According to a new study published in the journal Cell Report, scientists link obesity to BDNF Gene. All over the United States, in the last 20 years, obesity has become a major health issue, contributing to the development of various disease such as heart disease, strokes and even diabetes. Further research takes into consideration all the genetic factors that can predispose a patient towards obesity.
The new study proposes a whole new approach to the issue. Scientists have discovered that a single variation in the gene for brain-derived neurotropic factor, or BDNF for short, may be capable of influencing how our body manages to store cell energy.
In physiological terms, our body relies on cells that are capable of breaking down food into valuable nutrients, further transforming them into energy. Cells are also capable of storing this energy. Traditionally speaking, obesity occurs when there are sudden changes or imbalances in the genes that are used to regulate these functions. The body tends to consume more nutrients and the cells respond by storing more fat.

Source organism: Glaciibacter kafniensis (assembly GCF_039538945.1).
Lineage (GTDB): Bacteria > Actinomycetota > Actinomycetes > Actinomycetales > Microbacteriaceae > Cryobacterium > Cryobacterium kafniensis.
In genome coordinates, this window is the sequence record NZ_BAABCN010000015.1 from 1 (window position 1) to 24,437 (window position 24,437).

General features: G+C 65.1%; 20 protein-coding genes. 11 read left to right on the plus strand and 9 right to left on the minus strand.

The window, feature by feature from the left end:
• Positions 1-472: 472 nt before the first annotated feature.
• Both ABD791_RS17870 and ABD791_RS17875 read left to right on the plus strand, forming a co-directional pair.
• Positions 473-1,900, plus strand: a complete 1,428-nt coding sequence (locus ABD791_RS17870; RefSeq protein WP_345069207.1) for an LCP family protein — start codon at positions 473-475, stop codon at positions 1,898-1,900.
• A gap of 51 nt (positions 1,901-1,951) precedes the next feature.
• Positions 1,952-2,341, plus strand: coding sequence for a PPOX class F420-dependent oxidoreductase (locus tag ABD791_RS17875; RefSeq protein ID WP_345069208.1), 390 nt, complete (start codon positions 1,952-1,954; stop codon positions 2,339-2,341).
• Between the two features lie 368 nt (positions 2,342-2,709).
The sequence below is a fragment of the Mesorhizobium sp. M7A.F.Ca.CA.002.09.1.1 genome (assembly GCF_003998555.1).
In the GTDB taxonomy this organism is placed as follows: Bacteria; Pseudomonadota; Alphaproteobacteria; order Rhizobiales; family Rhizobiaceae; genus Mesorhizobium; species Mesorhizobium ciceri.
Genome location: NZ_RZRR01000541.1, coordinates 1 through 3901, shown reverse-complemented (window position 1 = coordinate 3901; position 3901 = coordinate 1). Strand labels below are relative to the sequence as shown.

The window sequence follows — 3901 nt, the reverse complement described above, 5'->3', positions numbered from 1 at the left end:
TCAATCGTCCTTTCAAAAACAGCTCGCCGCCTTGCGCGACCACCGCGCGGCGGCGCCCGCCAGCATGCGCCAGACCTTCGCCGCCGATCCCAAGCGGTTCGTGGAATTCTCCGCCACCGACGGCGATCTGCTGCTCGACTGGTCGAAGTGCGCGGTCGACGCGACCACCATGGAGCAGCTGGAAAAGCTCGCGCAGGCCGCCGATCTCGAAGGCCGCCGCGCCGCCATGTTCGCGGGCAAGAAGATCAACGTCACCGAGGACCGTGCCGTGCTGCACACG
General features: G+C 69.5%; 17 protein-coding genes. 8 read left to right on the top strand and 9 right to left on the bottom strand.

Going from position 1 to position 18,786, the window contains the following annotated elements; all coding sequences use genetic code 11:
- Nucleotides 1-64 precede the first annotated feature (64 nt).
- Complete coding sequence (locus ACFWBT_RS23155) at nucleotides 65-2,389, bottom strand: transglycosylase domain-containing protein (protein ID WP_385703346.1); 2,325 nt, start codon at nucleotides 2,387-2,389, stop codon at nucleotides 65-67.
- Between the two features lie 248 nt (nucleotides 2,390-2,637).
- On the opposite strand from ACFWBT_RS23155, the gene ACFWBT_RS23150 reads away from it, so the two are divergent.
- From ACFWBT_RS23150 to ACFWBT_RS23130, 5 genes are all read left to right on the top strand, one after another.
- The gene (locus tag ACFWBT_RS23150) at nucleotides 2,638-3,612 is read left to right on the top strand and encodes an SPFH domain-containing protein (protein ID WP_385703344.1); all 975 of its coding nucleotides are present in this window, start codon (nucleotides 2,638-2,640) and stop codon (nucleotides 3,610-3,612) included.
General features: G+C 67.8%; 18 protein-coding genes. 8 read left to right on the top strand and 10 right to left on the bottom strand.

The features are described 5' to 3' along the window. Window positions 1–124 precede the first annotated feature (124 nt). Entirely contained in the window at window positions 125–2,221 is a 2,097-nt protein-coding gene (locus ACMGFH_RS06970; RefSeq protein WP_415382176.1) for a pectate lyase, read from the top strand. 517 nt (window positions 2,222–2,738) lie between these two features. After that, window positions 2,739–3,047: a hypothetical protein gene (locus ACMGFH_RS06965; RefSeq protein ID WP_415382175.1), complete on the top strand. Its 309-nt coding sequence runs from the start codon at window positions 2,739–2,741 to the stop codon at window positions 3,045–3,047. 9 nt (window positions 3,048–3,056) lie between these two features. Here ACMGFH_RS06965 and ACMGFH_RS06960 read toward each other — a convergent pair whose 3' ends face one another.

Scientist link obesity to BDNF Gene as part of their study on how different approaches in obesity therapies affect certain individuals. According to the paper, the BDNF gene has very diverse functions throughout our body, but it plays a significant role in our brain. The BDNF gene stimulates the feeling of fullness. With the help of some brain tissue samples, researchers were able to analyze and isolate an area in the gene’s constitutions. It seems that if this particular area was to be alter by outside stimuli, the whole BDNF levels in the hypothalamus would be suddendly change.
Medical experts show that the hypothalamus is a small area in the brain that controls and regulates how we eat and how the body stores fat.
Basically, to wrap up the case and break it down to simple terms, the process the leads to obesity seems to be linked to a neurochemical or rather a neuroelectrical mechanism. If there is a slight mutation in this gene’s constitution, it will further impede the neurons to transmit appetite suppressing signal to a certain area in the brain.
Learning how a defective gene could trigger changes in the neurochemical balance will help both medical examiners and scientists to develop more targeted therapies for patients who suffers from chronic obesity and to stem the ever increasing tide of obesity incidence all over the United States.
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